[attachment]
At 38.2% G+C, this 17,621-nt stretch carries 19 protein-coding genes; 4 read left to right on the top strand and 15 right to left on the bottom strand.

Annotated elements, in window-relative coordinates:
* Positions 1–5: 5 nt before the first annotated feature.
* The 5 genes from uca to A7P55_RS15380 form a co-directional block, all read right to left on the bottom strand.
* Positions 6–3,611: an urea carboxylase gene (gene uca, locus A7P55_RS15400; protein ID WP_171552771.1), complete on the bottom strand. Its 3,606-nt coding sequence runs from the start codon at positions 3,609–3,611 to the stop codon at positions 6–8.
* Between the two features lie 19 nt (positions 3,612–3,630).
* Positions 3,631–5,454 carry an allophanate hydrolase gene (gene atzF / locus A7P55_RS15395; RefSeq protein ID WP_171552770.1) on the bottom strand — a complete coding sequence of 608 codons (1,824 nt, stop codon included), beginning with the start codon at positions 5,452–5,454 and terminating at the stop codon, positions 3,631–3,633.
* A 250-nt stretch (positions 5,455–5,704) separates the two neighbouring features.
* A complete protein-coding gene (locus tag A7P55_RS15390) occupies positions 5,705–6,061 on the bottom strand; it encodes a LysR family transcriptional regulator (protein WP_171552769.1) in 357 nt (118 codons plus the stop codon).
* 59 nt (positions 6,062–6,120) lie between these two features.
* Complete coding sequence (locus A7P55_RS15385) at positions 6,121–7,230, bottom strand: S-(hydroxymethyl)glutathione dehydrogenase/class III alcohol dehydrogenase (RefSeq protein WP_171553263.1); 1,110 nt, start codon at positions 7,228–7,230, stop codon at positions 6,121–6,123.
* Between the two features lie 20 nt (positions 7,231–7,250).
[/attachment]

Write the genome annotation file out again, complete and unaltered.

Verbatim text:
At 38.2% G+C, this 17,621-nt stretch carries 19 protein-coding genes; 4 read left to right on the top strand and 15 right to left on the bottom strand.

Annotated elements, in window-relative coordinates:
* Positions 1–5: 5 nt before the first annotated feature.
* The 5 genes from uca to A7P55_RS15380 form a co-directional block, all read right to left on the bottom strand.
* Positions 6–3,611: an urea carboxylase gene (gene uca, locus A7P55_RS15400; protein ID WP_171552771.1), complete on the bottom strand. Its 3,606-nt coding sequence runs from the start codon at positions 3,609–3,611 to the stop codon at positions 6–8.
* Between the two features lie 19 nt (positions 3,612–3,630).
* Positions 3,631–5,454 carry an allophanate hydrolase gene (gene atzF / locus A7P55_RS15395; RefSeq protein ID WP_171552770.1) on the bottom strand — a complete coding sequence of 608 codons (1,824 nt, stop codon included), beginning with the start codon at positions 5,452–5,454 and terminating at the stop codon, positions 3,631–3,633.
* A 250-nt stretch (positions 5,455–5,704) separates the two neighbouring features.
* A complete protein-coding gene (locus tag A7P55_RS15390) occupies positions 5,705–6,061 on the bottom strand; it encodes a LysR family transcriptional regulator (protein WP_171552769.1) in 357 nt (118 codons plus the stop codon).
* 59 nt (positions 6,062–6,120) lie between these two features.
* Complete coding sequence (locus A7P55_RS15385) at positions 6,121–7,230, bottom strand: S-(hydroxymethyl)glutathione dehydrogenase/class III alcohol dehydrogenase (RefSeq protein WP_171553263.1); 1,110 nt, start codon at positions 7,228–7,230, stop codon at positions 6,121–6,123.
* Between the two features lie 20 nt (positions 7,231–7,250).